Some parts of the country are in the next round of pandemic-related lockdowns so traveling for the long Thanksgiving holiday weekend is expected to decline this year.
However, there is plenty of research that shows the folks that are planning to trek over the hills and through the woods to Grandma’s house are definitely making that entire trip by car, minivan or SUV. According to AAA Travel, initial projections showed nearly 50 million people were going be on the roads, which would have been down from 55 million in 2019.
The implementation of COVID safety protocols is likely to drive that down even more, the group noted, adding it will likely cut it down by 10% overall. That would be the biggest one-year drop since the start of the Great Recession in 2008.
The upside to traveling by car is that it will be cheaper than it was last Thanksgiving. On average, gas prices nationally are nearly 50 cents cheaper than this time last year, with October averages the lowest in more than 15 years, AAA noted.
While there will be fewer vehicles on the road, that doesn’t mean that travelers need to be ready to face possible traffic-related problems. Being ready for the road may help beat projections offered by the National Safety Council, which predicts as many as 485 deaths during the four-day period. It also says 55,300 people will be “seriously injured” in crashes.
Cars.com conducted its own research, discovering 59% of Americans have had their holiday travel plans affected by the pandemic. Of those that will travel, 72% of them will drive to their destination and they’re not going too far: less than 100 miles.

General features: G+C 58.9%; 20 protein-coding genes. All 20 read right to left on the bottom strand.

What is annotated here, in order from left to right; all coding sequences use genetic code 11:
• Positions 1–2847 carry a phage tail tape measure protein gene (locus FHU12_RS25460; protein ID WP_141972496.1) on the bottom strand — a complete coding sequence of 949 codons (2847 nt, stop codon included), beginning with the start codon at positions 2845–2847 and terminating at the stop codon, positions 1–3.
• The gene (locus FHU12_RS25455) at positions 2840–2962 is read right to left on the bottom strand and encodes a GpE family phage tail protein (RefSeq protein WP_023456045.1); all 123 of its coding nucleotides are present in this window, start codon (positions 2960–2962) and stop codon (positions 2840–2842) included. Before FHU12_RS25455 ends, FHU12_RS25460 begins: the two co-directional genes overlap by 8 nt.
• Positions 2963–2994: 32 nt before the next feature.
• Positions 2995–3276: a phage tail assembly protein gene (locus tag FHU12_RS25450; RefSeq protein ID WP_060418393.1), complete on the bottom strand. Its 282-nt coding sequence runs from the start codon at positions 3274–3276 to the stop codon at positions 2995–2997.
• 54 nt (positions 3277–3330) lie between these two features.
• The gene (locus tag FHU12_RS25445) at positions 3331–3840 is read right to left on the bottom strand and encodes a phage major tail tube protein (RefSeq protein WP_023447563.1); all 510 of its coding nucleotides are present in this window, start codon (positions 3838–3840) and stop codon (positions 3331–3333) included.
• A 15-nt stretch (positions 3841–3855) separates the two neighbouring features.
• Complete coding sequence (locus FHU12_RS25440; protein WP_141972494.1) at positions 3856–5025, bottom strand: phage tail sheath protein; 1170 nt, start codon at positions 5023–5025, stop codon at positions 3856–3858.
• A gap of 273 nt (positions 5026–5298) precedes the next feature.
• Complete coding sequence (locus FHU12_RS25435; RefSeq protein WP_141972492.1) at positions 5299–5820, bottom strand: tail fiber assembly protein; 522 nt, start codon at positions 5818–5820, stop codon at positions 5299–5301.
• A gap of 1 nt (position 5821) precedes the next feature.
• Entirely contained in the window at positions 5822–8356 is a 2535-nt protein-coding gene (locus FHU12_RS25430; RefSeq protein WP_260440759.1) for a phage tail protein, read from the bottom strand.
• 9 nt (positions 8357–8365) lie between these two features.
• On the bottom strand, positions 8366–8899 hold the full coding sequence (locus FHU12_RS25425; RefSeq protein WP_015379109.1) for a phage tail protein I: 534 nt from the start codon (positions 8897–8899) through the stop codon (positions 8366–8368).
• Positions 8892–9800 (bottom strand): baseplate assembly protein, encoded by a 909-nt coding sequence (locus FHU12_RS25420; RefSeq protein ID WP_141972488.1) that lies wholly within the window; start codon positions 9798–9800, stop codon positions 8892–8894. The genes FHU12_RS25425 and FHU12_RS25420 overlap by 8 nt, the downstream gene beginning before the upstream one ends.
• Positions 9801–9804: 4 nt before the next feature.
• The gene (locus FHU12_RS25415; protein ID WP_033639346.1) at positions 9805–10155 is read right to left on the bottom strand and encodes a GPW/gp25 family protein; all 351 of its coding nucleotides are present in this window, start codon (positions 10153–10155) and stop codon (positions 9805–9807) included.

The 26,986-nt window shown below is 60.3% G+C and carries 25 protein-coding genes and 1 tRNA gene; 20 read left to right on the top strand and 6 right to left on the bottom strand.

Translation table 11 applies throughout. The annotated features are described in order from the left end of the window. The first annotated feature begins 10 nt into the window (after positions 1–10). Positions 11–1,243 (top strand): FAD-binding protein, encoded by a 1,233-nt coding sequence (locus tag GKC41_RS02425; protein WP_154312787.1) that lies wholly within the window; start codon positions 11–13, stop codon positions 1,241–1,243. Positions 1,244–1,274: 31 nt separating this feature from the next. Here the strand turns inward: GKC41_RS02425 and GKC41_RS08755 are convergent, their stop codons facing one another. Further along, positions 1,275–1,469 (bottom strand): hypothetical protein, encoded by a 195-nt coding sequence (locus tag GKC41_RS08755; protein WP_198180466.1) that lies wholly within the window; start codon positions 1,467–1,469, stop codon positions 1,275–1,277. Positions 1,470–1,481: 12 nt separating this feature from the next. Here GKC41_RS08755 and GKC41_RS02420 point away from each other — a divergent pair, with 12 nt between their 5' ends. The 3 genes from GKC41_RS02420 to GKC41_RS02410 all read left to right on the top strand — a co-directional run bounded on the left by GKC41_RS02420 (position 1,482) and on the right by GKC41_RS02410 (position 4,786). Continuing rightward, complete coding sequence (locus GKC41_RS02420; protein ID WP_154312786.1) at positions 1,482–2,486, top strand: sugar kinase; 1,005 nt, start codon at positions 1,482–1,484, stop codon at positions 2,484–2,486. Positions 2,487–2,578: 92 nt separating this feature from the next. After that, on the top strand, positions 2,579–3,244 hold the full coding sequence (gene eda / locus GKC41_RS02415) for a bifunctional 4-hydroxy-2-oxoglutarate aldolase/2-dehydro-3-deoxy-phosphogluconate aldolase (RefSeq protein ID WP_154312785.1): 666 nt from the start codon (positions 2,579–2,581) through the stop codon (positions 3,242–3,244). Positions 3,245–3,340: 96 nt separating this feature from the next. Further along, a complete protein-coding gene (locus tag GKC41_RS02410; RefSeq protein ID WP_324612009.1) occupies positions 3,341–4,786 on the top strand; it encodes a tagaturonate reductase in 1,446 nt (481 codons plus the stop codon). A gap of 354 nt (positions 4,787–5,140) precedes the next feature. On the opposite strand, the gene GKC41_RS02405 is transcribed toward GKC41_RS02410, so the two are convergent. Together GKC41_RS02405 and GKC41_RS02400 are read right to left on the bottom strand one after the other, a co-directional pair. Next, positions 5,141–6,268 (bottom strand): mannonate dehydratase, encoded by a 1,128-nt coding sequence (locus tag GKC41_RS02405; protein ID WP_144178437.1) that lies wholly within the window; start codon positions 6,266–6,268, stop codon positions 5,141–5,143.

“We’ve been watching consumer travel habits since the onset of the pandemic, and there have been two consistent themes — the pandemic is obviously affecting people’s travel plans, but when people do travel, the majority drive by car because of the safety and freedom cars provide. We are seeing these themes continue for holiday travel this year,” said Jenni Newman, Cars.com editor-in-chief.
Despite the fact that there will be fewer people on the roads, many of the same suggestions to make the trip safer and quicker are still applicable, such as avoiding large cities, which 44% of those interviewed said they were planning to do.
Traffic congestion peaks the weekend before Thanksgiving. While travel is down, expect the highest congestion the weekend before (37%), followed by the day before Thanksgiving (13%) and Thanksgiving Day (19%). As it gets closer to Thanksgiving, the local hours between 9 a.m. and noon are expected to be the busiest for travel Nov. 25 and 26.
“While personal vehicles present a safer option for holiday travel, it’s important for drivers and their passengers to stay vigilant and follow Centers for Disease Control and Prevention guidelines and local COVID-19 rules and restrictions,” said Newman in a statement.
The NSC also notes that few drivers on the roads occasionally encourages drivers to abandon reason and drive as if they are the only people on the road. Through the first six months of this year, the number of crashes remained steady, but the death rate in those incidents rose 20% compared with year-ago figures.
“We’ve noted several times this year that open roads should not be an open invitation for reckless driving,” said Lorraine M. Martin, president and CEO of the National Safety Council. “We urge drivers to remain vigilant about their own safety if they decide to travel. If every driver would slow down, buckle up, drive sober and pay attention, we could have a holiday of zero fatalities, which is the only acceptable number.”